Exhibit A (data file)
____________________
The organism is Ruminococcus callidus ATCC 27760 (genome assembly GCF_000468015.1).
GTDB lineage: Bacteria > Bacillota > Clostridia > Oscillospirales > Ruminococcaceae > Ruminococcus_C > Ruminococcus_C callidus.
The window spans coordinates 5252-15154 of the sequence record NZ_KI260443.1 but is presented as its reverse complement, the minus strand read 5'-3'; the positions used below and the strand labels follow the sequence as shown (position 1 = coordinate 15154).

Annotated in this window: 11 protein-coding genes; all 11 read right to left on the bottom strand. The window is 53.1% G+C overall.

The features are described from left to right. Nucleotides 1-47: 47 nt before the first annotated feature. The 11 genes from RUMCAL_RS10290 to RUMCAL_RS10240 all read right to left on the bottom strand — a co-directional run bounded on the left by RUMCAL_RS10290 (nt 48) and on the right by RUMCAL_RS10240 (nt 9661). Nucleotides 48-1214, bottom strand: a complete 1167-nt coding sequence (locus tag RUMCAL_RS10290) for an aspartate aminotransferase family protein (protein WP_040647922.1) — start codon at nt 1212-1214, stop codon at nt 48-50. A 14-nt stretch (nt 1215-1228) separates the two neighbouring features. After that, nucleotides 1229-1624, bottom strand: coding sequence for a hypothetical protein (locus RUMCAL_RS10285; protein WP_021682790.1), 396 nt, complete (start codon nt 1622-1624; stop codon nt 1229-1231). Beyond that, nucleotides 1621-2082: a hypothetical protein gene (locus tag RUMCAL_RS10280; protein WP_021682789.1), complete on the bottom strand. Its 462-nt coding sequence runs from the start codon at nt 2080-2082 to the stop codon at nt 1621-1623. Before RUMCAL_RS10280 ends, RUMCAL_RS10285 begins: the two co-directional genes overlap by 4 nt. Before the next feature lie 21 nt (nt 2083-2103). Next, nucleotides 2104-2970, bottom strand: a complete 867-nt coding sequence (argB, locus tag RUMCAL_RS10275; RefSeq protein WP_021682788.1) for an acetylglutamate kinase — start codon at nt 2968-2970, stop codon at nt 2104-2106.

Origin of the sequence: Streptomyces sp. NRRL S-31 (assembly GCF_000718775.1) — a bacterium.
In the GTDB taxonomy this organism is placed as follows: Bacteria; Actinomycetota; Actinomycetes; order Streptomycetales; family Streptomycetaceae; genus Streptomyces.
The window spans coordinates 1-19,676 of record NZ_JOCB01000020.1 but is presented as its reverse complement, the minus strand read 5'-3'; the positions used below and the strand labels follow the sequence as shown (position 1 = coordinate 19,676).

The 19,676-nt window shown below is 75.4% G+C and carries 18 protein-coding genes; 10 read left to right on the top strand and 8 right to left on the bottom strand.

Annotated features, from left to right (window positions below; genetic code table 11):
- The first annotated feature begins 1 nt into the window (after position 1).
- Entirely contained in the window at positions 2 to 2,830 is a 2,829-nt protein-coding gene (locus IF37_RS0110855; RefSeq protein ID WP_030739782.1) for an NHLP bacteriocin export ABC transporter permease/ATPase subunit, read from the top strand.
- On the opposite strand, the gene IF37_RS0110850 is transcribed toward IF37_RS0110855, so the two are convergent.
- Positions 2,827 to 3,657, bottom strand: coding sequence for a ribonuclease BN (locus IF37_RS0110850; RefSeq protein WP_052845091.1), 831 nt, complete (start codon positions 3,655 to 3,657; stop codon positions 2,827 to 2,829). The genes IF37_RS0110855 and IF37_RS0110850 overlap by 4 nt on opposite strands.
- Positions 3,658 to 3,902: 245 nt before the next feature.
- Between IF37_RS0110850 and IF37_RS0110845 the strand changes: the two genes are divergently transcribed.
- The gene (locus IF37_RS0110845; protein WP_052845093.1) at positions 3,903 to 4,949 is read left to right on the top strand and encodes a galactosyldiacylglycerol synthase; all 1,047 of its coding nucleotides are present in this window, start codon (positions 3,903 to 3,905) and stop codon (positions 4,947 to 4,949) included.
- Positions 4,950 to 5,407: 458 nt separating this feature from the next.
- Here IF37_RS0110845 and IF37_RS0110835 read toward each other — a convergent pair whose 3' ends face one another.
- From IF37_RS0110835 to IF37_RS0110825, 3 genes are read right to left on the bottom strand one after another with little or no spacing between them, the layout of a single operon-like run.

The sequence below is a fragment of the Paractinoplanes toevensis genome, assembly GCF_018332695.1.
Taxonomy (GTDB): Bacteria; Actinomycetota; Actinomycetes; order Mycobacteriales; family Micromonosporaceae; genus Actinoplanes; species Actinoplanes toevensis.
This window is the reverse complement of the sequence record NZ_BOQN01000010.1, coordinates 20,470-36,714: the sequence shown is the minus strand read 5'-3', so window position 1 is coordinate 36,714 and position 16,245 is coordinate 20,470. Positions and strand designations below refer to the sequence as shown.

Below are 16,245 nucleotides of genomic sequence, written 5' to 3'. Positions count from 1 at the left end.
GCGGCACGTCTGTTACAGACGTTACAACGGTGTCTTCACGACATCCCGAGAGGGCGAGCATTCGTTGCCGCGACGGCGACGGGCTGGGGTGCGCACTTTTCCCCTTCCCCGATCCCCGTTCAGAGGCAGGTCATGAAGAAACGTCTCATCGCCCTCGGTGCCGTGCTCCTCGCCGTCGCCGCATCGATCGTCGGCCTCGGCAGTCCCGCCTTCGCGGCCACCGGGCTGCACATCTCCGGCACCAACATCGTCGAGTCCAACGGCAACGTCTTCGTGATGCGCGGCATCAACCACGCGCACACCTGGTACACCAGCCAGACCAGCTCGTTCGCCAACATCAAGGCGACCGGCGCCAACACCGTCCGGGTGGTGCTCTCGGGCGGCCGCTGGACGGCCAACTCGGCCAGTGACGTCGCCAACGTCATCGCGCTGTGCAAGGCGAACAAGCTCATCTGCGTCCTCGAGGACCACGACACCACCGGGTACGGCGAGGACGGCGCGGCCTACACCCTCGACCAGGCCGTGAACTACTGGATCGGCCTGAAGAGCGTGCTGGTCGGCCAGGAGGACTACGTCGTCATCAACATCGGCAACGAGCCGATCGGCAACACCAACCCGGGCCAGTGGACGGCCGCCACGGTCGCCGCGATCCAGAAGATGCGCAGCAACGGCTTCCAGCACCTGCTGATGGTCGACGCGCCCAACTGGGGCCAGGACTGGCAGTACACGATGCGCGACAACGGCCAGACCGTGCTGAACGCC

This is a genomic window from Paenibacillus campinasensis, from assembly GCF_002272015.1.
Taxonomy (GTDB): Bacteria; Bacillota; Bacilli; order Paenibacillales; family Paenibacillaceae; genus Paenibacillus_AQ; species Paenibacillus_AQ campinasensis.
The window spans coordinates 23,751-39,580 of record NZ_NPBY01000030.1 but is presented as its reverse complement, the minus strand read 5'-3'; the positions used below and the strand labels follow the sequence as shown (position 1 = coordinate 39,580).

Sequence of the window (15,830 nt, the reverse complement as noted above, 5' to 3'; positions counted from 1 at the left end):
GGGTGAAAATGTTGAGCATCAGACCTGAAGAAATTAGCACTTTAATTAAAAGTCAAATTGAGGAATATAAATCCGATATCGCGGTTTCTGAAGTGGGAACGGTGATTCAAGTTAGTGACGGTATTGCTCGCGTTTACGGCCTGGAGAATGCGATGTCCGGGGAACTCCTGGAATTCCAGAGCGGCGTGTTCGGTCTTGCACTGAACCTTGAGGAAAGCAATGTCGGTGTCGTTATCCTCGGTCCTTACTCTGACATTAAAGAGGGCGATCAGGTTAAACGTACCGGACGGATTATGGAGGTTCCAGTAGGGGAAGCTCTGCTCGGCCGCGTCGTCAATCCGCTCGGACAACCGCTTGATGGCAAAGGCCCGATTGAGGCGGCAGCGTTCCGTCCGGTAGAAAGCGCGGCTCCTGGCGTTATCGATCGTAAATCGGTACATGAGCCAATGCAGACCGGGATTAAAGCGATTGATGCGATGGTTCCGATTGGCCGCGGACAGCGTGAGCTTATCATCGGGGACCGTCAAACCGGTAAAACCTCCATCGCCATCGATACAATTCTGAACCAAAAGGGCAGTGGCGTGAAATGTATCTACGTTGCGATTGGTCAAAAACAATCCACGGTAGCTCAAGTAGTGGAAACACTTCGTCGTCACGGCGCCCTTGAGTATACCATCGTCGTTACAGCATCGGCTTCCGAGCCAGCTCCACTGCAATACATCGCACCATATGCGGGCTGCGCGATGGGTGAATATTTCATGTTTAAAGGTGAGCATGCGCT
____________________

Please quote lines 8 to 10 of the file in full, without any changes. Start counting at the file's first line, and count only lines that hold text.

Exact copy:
The window spans coordinates 1-19,676 of record NZ_JOCB01000020.1 but is presented as its reverse complement, the minus strand read 5'-3'; the positions used below and the strand labels follow the sequence as shown (position 1 = coordinate 19,676).

The 19,676-nt window shown below is 75.4% G+C and carries 18 protein-coding genes; 10 read left to right on the top strand and 8 right to left on the bottom strand.

Annotated features, from left to right (window positions below; genetic code table 11):